Two bishops removed from ministry over allegations of sexual harassment

In this 2017 file photo, Bishop Michael J. Bransfield, then head of the Diocese of Wheeling-Charleston, W.Va., is seen at Wheeling Hospital. The Vatican announced his retirement from the diocese Sept. 13, 2019. (CNS photo/Colleen Rowan, The Catholic Spirit) 

BALTIMORE (CNS) -- Archbishop William E. Lori of Baltimore announced March 11 that a preliminary investigation into allegations of sexual harassment of adults and financial improprieties by Bishop Michael J. Bransfield, formerly of the Diocese of Wheeling-Charleston, West Virginia, has been completed and will be forwarded to the Vatican for final judgment.

At the same time, the archbishop announced restrictions on the bishop's ministry.

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The Vatican announced Bishop Bransfield's retirement from the diocese Sept. 13, and Pope Francis appointed Archbishop Lori as apostolic administrator, with a mandate to investigate the allegations against the bishop.

A news release from the Archdiocese of Baltimore March 11 noted that the preliminary investigation took place over five months. Archbishop Lori conducted the investigation with the assistance of a team of five lay experts.

The investigative team examined multiple allegations of sexual harassment of adults and financial improprieties, according to the news release. It involved interviews with more than 40 individuals, including Bishop Bransfield.

"Pending the assessment of the findings of the Holy See, as apostolic administrator of the Diocese of Wheeling-Charleston, I have directed that Bishop Bransfield is not authorized to exercise any priestly or episcopal ministry either within the Diocese of Wheeling-Charleston or within the Archdiocese of Baltimore," Archbishop Lori said.

The restrictions are an outgrowth of a bishop reporting initiative instituted in January that governs allegations against any bishop in the Archdiocese of Baltimore, believed to be the first of its kind in the nation. The policy was created by the archdiocesan Independent Review Board at the request of Archbishop Lori.

Covered under the initiative are procedures to address potential allegations that a bishop of the archdiocese engaged in child sexual abuse or other inappropriate sexual behavior with a minor; engaged in sexual harassment or misconduct toward an adult; or engaged in activities that constitute seriously negligent supervision or an improper cover-up relating to alleged child sexual abuse by others within the archdiocese.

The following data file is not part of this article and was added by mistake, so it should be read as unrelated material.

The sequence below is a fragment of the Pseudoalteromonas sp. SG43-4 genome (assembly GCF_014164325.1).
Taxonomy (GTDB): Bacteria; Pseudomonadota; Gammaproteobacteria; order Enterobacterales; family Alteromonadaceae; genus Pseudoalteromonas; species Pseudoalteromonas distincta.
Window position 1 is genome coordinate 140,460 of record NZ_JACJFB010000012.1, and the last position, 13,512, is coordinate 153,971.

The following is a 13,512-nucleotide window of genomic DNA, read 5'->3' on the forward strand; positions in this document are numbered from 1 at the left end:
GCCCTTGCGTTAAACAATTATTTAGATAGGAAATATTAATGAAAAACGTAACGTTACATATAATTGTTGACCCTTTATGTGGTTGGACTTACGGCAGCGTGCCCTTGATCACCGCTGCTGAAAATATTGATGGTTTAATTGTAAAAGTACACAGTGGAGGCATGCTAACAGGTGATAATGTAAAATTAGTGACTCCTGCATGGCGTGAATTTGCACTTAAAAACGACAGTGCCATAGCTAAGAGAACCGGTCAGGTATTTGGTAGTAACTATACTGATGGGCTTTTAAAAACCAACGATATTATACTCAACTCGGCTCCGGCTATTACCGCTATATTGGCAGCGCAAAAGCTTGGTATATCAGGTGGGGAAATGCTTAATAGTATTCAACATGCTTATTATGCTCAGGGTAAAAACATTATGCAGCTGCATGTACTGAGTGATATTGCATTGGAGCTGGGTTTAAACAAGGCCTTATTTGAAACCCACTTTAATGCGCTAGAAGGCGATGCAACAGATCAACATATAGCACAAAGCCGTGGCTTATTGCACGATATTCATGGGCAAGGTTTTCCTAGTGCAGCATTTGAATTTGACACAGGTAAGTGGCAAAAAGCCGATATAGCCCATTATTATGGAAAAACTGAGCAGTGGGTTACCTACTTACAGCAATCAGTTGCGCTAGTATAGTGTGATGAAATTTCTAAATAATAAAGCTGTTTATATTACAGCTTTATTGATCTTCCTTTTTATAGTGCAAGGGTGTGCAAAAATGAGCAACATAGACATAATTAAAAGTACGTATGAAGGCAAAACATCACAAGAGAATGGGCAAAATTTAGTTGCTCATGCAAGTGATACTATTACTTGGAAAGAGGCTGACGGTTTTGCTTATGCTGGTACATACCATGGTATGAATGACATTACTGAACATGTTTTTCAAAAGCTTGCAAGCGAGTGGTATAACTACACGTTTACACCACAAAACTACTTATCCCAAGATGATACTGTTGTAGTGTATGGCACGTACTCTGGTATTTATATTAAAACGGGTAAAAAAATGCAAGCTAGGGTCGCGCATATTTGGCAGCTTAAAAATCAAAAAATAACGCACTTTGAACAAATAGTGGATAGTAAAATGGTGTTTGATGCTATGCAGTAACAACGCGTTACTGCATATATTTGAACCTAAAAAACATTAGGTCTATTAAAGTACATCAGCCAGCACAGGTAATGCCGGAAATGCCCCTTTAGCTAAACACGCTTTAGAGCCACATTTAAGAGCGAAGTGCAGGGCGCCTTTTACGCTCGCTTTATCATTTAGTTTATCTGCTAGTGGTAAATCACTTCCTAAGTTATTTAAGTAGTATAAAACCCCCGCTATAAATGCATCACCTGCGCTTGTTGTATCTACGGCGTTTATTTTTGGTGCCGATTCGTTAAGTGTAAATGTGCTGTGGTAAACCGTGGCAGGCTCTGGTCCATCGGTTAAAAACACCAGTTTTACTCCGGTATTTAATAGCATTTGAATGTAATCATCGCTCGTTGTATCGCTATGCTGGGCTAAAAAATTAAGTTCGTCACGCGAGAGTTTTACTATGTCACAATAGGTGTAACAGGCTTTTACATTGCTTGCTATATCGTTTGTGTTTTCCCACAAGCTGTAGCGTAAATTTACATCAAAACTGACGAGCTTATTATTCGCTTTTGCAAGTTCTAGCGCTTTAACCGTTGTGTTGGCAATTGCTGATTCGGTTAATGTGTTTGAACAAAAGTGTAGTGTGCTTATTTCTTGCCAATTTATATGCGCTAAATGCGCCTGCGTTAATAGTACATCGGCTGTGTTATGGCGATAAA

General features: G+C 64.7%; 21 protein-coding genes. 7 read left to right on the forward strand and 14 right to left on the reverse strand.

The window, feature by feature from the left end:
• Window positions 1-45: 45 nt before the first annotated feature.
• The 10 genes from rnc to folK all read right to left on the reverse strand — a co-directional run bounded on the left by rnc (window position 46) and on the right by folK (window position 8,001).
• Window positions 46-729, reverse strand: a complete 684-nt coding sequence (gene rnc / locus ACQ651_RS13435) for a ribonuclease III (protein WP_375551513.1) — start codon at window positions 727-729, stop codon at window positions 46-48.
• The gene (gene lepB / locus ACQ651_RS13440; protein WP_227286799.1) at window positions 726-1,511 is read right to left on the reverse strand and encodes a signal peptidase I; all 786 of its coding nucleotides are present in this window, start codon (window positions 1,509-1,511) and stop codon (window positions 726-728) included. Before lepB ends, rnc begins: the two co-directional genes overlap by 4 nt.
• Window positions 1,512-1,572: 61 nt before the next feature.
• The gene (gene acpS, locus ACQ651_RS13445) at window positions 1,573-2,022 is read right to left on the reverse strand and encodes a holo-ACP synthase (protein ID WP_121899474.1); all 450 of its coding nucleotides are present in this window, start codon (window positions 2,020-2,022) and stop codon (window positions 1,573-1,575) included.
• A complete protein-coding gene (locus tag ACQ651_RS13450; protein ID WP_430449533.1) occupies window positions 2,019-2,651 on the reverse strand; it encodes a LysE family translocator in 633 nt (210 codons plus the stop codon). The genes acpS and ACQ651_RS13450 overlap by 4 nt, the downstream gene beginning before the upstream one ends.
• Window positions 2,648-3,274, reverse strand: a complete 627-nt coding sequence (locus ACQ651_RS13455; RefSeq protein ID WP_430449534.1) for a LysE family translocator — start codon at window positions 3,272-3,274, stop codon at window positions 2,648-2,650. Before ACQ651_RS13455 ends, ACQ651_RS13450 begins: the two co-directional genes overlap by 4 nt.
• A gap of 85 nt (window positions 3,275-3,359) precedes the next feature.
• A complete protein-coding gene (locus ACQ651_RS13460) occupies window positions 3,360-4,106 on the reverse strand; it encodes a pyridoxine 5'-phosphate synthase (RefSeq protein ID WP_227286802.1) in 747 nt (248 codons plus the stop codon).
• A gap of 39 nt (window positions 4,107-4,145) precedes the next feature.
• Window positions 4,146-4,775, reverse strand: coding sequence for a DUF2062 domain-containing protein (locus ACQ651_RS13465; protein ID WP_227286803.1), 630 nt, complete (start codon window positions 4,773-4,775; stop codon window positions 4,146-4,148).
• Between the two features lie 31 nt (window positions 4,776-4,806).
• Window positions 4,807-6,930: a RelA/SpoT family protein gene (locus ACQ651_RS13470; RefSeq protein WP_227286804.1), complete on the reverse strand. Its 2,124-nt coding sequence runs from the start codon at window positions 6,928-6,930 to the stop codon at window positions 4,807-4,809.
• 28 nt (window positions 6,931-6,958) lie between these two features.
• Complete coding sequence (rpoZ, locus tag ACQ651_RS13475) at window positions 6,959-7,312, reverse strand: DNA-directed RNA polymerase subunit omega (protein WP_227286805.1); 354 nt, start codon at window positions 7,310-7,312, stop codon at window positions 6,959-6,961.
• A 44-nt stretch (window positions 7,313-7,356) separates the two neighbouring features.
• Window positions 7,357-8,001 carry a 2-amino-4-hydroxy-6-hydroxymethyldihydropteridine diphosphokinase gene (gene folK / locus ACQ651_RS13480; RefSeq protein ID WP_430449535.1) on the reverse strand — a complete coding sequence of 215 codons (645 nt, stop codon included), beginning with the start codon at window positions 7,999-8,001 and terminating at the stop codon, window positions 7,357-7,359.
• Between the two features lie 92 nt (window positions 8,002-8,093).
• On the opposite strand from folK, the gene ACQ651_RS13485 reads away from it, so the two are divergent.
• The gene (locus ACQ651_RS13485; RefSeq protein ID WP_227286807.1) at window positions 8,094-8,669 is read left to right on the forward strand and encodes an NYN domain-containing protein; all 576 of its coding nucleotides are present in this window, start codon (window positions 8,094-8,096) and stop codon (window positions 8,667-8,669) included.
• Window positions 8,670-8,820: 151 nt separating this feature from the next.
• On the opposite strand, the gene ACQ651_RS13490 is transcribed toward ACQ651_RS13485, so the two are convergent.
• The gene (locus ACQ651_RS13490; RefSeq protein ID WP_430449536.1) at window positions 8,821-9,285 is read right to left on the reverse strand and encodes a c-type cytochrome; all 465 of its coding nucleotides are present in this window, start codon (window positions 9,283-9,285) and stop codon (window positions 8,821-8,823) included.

Although the "Charter for the Protection of Children and Young People," adopted by the U.S. bishops in 2002, mentioned only priests and deacons, Baltimore's archdiocesan policy created after adoption of the charter was always presumed to include bishops. In addition to the reporting protocol, new archdiocesan policies that went into effect Nov. 1, expressly include the bishops.

As apostolic administrator, Archbishop Lori directed the same protocols be implemented at this time in the Diocese of Wheeling-Charleston.

The March 11 news release from the Archdiocese of Baltimore also announced that as part of these protocols governing the conduct of bishops in the archdiocese, Archbishop Lori determined that similar restrictions were warranted in the case of Bishop Gordon D. Bennett, who served as auxiliary bishop of Baltimore from 1998 until 2004, when he was appointed bishop of Mandeville, Jamaica.

"Since that time, he has not resided in or received any assignment in the Archdiocese of Baltimore or the Diocese of Wheeling-Charleston," the news release said. "In May 2006, the archdiocese learned of an allegation of sexual harassment of a young adult by Bishop Bennett. Upon receiving the allegation, the archdiocese immediately reported it to the apostolic nunciature in Washington, D.C."

Bishop Bennett, who is a Jesuit, resigned from the Diocese of Mandeville in August 2006 at age 60. At the time, it was announced that he had resigned for health reasons.

Catholic News Service reported then that Father John P. McGarry, the then-provincial of the Jesuit California province (now part of the USA West province), to which Bishop Bennett is attached, said in an email to province members that Bishop Bennett "will be returning to California for medical assessment and treatment for fatigue and depression."

As a result of these restrictions, which the Vatican recently gave permission to Archbishop Lori to announce, Bishop Bennett is prohibited from exercising any priestly or episcopal ministry in the Archdiocese of Baltimore and the Diocese of Wheeling-Charleston, the release said.

Boston Cardinal Sean P. O'Malley announced similar protocols for allegations against bishops in the Archdiocese of Boston in a letter March 8.

A report in The Pilot, Boston's archdiocesan newspaper, said that since 2011 the archdiocese has used EthicsPoint, an anonymous, confidential, Web-based system for reporting concerns about ethics violations or finance improprieties. In his letter, Cardinal O'Malley said the archdiocese also will now use EthicsPoint to report misconduct by a cardinal, bishop or auxiliary of the Archdiocese of Boston.